To kick off the opening of a new photography exhibit along the Atlanta Beltline, organizers will host a July 7 ceremony at the Westside Trail across from Gordon White Park, featuring the exhibit’s curator: author and historian Karcheik Sims-Alvarado, CEO of Preserve Black Atlanta. The opening ceremony begins at 3 p.m.
“Atlanta and the Civil Rights Movement, 1944-1968” will be presented across four miles of the Beltline’s Eastside and Westside trails, making it the longest outdoor exhibit on civil and human rights in the US.
“Honoring the nation’s civil rights leadership right here on the Atlanta BeltLine is so fitting considering that many of the movement’s leaders lived in BeltLine neighborhoods,” explained Brian P. McGowan, president and CEO of Atlanta Beltline Inc. “We are committed to using our public art program to celebrate and highlight the history and unique culture of our neighborhoods — it is this culture that makes Atlanta great.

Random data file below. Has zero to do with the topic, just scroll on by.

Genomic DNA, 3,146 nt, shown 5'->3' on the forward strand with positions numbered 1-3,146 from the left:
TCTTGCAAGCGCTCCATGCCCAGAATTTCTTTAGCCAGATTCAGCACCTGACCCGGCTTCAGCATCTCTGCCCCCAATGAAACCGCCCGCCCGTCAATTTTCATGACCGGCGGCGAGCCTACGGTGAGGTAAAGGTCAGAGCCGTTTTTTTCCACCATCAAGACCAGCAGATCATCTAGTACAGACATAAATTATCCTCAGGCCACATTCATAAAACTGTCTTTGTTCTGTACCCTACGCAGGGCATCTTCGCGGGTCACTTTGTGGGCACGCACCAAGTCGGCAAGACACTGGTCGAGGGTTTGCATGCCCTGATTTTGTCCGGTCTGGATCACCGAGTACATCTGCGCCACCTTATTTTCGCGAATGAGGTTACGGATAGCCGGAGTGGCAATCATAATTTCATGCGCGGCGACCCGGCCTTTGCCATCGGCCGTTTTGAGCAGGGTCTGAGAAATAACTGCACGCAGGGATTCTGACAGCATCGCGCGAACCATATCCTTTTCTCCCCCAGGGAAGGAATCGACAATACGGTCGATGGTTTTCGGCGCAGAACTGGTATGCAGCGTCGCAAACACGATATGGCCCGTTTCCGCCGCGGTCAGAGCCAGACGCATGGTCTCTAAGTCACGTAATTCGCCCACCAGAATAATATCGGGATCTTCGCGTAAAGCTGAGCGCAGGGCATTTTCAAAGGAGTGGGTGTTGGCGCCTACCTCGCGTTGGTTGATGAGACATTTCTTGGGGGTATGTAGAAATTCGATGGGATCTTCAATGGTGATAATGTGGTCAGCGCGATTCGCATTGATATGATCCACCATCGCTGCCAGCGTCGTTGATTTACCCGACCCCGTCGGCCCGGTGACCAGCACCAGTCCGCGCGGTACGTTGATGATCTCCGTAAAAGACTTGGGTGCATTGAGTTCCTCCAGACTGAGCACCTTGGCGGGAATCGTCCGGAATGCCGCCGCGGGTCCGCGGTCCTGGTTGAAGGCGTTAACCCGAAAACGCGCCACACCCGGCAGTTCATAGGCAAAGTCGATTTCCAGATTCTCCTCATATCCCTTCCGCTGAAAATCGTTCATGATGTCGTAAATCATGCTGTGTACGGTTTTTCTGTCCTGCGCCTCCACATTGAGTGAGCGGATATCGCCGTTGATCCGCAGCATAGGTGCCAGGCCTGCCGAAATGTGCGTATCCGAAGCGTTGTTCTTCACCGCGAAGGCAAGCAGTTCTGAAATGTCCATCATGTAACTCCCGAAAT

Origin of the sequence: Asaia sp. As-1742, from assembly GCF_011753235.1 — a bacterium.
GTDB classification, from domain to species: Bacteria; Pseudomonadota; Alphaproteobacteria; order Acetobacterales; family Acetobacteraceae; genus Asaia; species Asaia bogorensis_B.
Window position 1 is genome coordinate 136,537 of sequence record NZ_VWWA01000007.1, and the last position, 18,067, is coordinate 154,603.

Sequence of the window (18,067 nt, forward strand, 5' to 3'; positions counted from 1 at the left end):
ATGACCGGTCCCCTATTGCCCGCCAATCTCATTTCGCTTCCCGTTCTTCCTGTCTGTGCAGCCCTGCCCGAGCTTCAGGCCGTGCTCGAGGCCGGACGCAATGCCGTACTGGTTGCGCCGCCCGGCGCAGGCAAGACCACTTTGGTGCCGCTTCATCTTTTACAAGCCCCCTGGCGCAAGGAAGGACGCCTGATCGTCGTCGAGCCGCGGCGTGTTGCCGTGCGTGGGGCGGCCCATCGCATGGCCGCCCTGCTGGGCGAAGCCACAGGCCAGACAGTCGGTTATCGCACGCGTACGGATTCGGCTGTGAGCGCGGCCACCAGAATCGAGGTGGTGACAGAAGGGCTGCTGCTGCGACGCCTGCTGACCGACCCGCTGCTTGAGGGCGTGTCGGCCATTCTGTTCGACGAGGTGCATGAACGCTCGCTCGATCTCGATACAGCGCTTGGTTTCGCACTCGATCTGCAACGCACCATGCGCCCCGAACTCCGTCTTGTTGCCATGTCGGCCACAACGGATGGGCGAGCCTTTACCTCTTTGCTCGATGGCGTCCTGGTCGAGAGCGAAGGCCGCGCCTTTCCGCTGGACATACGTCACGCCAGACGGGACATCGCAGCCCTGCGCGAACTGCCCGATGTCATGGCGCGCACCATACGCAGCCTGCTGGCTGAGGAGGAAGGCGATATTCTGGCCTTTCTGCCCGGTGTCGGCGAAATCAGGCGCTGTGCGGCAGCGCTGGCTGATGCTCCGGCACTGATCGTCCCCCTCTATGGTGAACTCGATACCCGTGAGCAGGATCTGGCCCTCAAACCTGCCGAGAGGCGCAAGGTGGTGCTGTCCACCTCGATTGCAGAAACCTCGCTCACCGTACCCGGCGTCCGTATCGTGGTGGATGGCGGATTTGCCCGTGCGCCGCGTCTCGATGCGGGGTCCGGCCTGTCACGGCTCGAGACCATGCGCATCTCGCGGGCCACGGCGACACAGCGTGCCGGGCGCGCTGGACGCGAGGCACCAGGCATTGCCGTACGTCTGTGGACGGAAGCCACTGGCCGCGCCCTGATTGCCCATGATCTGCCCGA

Art on the Atlanta Beltline is the city’s largest temporary public art exhibition and showcases the work of hundreds of visual artists, performers and musicians along the Atlanta BeltLine corridor. The exhibition showcases how art strengthens and beautifies current and former industrial areas and creates signature spaces exemplifying the transformation of the city through the Atlanta BeltLine.
“Atlanta and the Civil Rights Movement, 1944-1968,” which runs through Dec. 1, will showcase photography from Sims-Alvarado’s book “Images of America,” a pictorial history of the modern civil rights movement in Atlanta, curated from photographs largely taken by award-winning Associated Press photojournalists.
Encompassing everything from the landmark U.S. Supreme Court decision in Smith v. Allwright to mourning the death of the Rev. Martin Luther King Jr., the exhibition illustrates how Atlanta came to be recognized as the epicenter of the Civil Rights Movement.
Sims-Alvarado is optimistic that the exhibit will convey a thorough and meaningful appreciation of African-American persistence.
“The photographs tell a beautiful narrative of the struggle, fortitude and organizational strength of a people determined to eradicate Jim Crow segregation once and for all,” she said. “This massive public exhibition allows families in Atlanta to boast that they have a museum, not bound by walls, just walking distance from their homes or schoolyards.”